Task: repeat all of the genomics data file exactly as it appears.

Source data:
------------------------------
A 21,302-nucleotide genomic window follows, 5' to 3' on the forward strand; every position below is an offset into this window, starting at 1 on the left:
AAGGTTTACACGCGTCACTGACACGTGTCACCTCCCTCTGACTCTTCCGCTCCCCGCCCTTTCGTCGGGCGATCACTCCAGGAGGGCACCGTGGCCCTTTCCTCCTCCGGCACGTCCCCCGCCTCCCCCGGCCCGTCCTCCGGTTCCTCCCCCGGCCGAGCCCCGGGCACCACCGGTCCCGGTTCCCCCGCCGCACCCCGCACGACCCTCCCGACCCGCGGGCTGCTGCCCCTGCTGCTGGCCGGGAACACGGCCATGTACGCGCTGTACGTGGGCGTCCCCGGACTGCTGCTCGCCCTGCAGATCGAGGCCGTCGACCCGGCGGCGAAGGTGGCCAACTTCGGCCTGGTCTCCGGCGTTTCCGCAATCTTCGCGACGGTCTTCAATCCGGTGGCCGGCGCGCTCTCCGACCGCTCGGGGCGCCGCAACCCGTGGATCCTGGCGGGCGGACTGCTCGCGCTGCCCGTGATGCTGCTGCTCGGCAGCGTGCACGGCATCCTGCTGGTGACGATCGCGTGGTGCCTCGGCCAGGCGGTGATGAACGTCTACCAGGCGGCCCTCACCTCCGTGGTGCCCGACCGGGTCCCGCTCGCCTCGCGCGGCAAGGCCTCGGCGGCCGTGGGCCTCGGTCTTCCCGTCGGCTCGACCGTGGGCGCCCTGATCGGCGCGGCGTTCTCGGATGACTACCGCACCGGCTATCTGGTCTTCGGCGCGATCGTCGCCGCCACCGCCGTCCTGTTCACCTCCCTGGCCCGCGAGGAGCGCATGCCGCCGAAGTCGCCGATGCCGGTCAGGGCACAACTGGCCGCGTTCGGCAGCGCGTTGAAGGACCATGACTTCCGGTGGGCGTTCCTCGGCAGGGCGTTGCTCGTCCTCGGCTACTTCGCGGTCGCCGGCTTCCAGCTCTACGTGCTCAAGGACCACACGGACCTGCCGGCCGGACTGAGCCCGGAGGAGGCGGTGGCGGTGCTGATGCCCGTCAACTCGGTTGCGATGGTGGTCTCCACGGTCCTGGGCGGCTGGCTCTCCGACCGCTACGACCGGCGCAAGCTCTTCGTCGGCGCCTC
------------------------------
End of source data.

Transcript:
A 21,302-nucleotide genomic window follows, 5' to 3' on the forward strand; every position below is an offset into this window, starting at 1 on the left:
AAGGTTTACACGCGTCACTGACACGTGTCACCTCCCTCTGACTCTTCCGCTCCCCGCCCTTTCGTCGGGCGATCACTCCAGGAGGGCACCGTGGCCCTTTCCTCCTCCGGCACGTCCCCCGCCTCCCCCGGCCCGTCCTCCGGTTCCTCCCCCGGCCGAGCCCCGGGCACCACCGGTCCCGGTTCCCCCGCCGCACCCCGCACGACCCTCCCGACCCGCGGGCTGCTGCCCCTGCTGCTGGCCGGGAACACGGCCATGTACGCGCTGTACGTGGGCGTCCCCGGACTGCTGCTCGCCCTGCAGATCGAGGCCGTCGACCCGGCGGCGAAGGTGGCCAACTTCGGCCTGGTCTCCGGCGTTTCCGCAATCTTCGCGACGGTCTTCAATCCGGTGGCCGGCGCGCTCTCCGACCGCTCGGGGCGCCGCAACCCGTGGATCCTGGCGGGCGGACTGCTCGCGCTGCCCGTGATGCTGCTGCTCGGCAGCGTGCACGGCATCCTGCTGGTGACGATCGCGTGGTGCCTCGGCCAGGCGGTGATGAACGTCTACCAGGCGGCCCTCACCTCCGTGGTGCCCGACCGGGTCCCGCTCGCCTCGCGCGGCAAGGCCTCGGCGGCCGTGGGCCTCGGTCTTCCCGTCGGCTCGACCGTGGGCGCCCTGATCGGCGCGGCGTTCTCGGATGACTACCGCACCGGCTATCTGGTCTTCGGCGCGATCGTCGCCGCCACCGCCGTCCTGTTCACCTCCCTGGCCCGCGAGGAGCGCATGCCGCCGAAGTCGCCGATGCCGGTCAGGGCACAACTGGCCGCGTTCGGCAGCGCGTTGAAGGACCATGACTTCCGGTGGGCGTTCCTCGGCAGGGCGTTGCTCGTCCTCGGCTACTTCGCGGTCGCCGGCTTCCAGCTCTACGTGCTCAAGGACCACACGGACCTGCCGGCCGGACTGAGCCCGGAGGAGGCGGTGGCGGTGCTGATGCCCGTCAACTCGGTTGCGATGGTGGTCTCCACGGTCCTGGGCGGCTGGCTCTCCGACCGCTACGACCGGCGCAAGCTCTTCGTCGGCGCCTC